7 Things to Get You Through the Start of a New Foster Placement


Friends, this is going to be short and sweet today!  We took a late-night, emergency placement of a 14-month-old baby girl last Wednesday, and we are in “treading water mode” as we figure out her needs, get her (and our other kids) acclimated, and wade our way through the onslaught of appointments and meetings that accompany a new foster placement.

Being fresh at the start of this placement has reminded me of several things we’d be lost without.  These are things you can have in place (beyond the bed, the crib, the assortment of clothing sizes, the car seats, etc.) that will ease you through the first couple of weeks with a new foster child.


Here are seven things you can have ready-to-go before you get a placement call – these will serve you well, regardless of the age or gender of the child who will be joining your family.

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1: a list of people you can call or text to run a quick errand

Help! We need size 3 diapers and long-sleeved pajamas. And it just so happens that we’re on our last roll of toilet paper.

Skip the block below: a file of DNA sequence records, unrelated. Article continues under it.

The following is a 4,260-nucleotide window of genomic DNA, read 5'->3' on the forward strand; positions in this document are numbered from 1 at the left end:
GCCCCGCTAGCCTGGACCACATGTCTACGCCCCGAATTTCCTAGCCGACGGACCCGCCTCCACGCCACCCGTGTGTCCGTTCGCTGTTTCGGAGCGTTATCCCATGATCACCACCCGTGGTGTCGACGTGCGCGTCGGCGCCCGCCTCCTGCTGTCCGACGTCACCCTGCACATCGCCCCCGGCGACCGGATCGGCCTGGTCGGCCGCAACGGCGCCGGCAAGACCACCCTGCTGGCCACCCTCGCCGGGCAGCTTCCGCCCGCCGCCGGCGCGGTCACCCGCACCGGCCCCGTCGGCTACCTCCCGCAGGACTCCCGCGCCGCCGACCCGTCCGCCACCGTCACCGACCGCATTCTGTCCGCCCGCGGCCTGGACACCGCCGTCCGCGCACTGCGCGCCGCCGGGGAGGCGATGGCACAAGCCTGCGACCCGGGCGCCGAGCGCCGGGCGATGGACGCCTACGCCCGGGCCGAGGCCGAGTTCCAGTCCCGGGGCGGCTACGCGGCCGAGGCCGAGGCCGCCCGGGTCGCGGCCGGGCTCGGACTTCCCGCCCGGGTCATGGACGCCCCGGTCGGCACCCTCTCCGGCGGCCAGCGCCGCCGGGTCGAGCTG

2: a few meals in the freezer

Dinner? Oh, I still have to do that?

3: a commitment to get to bed early during those first weeks

Picture me – less than 24 hours after baby girl’s arrival – she and I fast asleep by 8pm. I’ll be honest, there was a little drool (I’m not telling whose).

4: Amazon Prime

The drawer latches and corner cushions we need for this wobbly toddler arrived quickly enough to justify not making an extra run to Target (or asking a friend to go). Do whatever is needed to minimize extra trips and errands.

5: a bulk package of paper plates

I’ve said it before – I lost all disposable product guilt with our first placement.  Paper plates are a non-negotiable.

6: a way to let your community and network know your needs

From just one Facebook post made by a friend, announcing we were going on the infant call list, we received nearly every single baby item we needed and had it in place less than 48 hours before baby girl’s arrival.

7: a willingness to look to everyone else like you are in over your head

Nothing will make you feel more incapable than the sudden arrival of a new child who is in the midst of trauma – together with all of the organizing, scheduling, and appointments that are suddenly added to your already full plate.  Face it.  You are in over your head.  Pray moment by moment for God’s grace and mercy to fill the empty spaces – He tells us this is exactly when His strength is made perfect. Watch for holy moments when He shows you the truth behind those words.

with hope and gratitude,
noah* If you like this post, you may like Ten Ways to Support Adoptive & Foster Families and Our Babies’ Mothers



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1 Comment

  1. Pam
    April 23, 2016

    Excellent. Send me more.


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